Monday, September 06, 2010

Money is Money is Money

It's interesting that we hear people talk about bank, investor and corporate money sitting on the sidelines, waiting to be poured into a revitalized economy,1 or that the economy will come around as soon as consumers stop saving too much money.2

The recession has wiped out about $14 trillion in wealth and, contrary to the suggestion that driving the savings rate down to a near-zero level will bring the good times back, the period before the recession was an era of negative savings. Many people were spending more than they earned, spending every cent of equity they could pull out of their house, or both. Ah, but if only consumer spending were once again that high the good times would roll, right?

Along comes John Boehner, implicating an age-old question by yammering,
As the American people, facing near double-digit unemployment, mark Labor Day by asking, where are the jobs, the White House has chosen to double-down on more of the same failed 'stimulus' spending. Eighteen months ago, the Administration promised that if we passed their trillion-dollar 'stimulus' it would create jobs 'immediately' and keep unemployment below eight percent. Instead, millions of Americans have lost their jobs, and unemployment is approaching 10 percent. If we've learned anything from the past 18 months, it's that we can't spend our way to prosperity. We don't need more government 'stimulus' spending - we need to end Washington Democrats' out-of-control spending spree, stop their tax hikes, and create jobs by eliminating the job-killing uncertainty that is hampering our small businesses.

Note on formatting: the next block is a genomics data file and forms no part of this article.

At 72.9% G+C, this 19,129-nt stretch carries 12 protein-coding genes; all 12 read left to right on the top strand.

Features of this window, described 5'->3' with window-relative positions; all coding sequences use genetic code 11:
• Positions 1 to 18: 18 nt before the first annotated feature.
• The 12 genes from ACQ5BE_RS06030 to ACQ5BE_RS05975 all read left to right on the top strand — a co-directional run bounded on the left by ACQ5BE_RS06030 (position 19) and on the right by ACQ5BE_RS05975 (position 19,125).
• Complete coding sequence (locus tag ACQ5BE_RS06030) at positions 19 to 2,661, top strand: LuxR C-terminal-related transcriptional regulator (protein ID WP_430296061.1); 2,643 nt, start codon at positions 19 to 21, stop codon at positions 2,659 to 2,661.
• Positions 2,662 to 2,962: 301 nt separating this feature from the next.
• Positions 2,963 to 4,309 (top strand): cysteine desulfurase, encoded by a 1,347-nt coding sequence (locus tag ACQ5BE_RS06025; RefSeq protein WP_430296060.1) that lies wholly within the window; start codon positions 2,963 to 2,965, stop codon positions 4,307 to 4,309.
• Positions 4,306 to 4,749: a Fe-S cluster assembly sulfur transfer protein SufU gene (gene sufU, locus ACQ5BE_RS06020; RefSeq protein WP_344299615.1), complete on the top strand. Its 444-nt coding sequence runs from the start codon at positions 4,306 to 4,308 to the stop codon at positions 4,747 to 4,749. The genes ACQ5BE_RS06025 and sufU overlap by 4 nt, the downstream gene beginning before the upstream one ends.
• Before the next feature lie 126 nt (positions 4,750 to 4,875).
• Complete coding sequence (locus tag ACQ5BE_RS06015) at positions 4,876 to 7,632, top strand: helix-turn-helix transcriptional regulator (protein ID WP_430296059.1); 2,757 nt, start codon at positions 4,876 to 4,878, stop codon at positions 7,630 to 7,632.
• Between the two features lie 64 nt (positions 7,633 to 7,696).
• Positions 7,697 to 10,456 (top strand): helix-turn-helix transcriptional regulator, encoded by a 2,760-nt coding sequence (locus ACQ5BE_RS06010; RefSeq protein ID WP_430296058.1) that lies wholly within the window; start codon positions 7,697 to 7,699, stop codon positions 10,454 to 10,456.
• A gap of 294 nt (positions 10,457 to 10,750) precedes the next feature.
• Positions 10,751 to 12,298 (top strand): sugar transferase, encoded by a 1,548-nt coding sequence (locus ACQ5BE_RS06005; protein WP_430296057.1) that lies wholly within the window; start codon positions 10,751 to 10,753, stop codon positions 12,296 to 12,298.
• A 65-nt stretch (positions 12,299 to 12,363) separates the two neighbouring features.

Seriously. The best evidence we have indicates that the stimulus has succeeded to the extent that it could, but that it was too small to do more. But more to the point, how do you pull out of a recession if nobody is spending? Boehner has never given a rat's patootie about facts, so don't expect to hear any answers from him except, perhaps, why we must give huge tax cuts to the wealthy.

It appears that when he's not mindlessly railing against the President, Boehner is happy to take credit for bringing stimulus funds to his district and that those funds create jobs.

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1. Reality or myth?

2. It is fascinating to me that Robert Samuelson, a man who wants to slash and burn Social Security, believes a 6% consumer savings rate is harmful to the economy. If his dream comes true, how does he expect people to support themselves, post-retirement, if they aren't saving substantially more than that?

It's also fair to observe that money doesn't disappear merely because it is saved - it goes into the financial institutions, which are free to invest or lend the money.

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